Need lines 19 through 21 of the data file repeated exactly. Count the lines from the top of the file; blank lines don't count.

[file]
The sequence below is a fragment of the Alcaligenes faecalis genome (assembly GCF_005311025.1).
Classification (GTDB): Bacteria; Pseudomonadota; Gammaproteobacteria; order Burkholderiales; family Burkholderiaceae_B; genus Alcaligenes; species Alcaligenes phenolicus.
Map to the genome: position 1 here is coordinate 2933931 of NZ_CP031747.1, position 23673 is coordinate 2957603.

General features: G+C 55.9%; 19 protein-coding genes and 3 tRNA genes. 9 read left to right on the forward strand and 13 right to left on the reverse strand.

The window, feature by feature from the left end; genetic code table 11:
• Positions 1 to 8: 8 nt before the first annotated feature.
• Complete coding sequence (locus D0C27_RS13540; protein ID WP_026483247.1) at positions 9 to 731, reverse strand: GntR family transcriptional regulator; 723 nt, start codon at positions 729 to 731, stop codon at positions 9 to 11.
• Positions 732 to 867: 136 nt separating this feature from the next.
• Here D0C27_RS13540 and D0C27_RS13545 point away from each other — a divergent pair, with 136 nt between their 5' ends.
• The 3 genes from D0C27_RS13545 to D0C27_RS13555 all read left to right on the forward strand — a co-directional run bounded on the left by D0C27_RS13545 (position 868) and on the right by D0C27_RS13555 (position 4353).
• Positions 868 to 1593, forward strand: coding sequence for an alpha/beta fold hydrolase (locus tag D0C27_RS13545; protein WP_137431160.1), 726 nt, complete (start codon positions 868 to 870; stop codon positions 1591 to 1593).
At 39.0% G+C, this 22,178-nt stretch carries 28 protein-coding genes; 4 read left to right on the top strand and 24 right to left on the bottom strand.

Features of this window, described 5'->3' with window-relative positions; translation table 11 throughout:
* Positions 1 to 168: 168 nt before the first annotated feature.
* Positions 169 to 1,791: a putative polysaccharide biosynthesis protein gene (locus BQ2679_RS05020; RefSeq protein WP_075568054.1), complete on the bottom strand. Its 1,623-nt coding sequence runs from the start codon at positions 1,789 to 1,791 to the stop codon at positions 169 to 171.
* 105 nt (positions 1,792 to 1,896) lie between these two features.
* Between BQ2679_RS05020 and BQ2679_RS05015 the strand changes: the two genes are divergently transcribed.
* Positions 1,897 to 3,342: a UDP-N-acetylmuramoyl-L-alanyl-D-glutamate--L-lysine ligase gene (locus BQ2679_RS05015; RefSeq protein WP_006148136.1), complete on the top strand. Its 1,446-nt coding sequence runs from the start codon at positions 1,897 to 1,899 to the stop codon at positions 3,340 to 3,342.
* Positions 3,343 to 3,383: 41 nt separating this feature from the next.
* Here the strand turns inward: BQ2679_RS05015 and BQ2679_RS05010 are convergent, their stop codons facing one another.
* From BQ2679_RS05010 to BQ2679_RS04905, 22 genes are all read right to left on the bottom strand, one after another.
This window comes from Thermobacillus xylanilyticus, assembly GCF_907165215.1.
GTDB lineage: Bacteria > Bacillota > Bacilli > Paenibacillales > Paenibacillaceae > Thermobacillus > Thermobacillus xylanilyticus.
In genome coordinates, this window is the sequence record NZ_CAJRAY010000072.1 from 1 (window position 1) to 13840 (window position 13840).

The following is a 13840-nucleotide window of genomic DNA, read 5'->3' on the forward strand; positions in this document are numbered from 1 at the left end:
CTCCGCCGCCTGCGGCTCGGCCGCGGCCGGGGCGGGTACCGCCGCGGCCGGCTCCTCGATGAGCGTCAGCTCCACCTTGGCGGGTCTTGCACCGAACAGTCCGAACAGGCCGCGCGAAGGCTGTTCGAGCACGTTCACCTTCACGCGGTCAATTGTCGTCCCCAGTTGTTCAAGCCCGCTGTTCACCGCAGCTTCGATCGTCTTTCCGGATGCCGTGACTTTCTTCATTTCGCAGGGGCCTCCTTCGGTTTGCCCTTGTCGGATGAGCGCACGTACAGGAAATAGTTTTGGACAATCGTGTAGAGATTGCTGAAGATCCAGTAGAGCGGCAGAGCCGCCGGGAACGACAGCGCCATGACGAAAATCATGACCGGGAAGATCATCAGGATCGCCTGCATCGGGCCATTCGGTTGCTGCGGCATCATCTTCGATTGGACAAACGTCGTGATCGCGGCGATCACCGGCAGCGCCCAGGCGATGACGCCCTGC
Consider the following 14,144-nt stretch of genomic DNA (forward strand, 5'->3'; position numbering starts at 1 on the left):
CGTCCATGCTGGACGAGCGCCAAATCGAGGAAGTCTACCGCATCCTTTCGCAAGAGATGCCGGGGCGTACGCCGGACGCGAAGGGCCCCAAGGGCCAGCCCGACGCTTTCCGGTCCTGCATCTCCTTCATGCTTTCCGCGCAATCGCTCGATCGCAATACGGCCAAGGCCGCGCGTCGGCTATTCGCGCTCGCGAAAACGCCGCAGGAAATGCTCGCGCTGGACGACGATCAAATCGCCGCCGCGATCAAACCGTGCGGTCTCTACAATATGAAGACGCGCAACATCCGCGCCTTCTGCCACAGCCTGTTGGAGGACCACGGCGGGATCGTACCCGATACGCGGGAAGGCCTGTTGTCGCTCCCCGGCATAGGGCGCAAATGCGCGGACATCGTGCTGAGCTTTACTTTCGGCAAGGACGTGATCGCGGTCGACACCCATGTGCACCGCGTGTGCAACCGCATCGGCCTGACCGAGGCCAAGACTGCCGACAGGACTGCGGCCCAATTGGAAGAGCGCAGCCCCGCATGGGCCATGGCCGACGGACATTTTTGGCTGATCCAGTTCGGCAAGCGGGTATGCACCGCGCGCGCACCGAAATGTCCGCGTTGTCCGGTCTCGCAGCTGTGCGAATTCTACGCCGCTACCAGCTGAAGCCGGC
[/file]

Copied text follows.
* Positions 3,343 to 3,383: 41 nt separating this feature from the next.
* Here the strand turns inward: BQ2679_RS05015 and BQ2679_RS05010 are convergent, their stop codons facing one another.
* From BQ2679_RS05010 to BQ2679_RS04905, 22 genes are all read right to left on the bottom strand, one after another.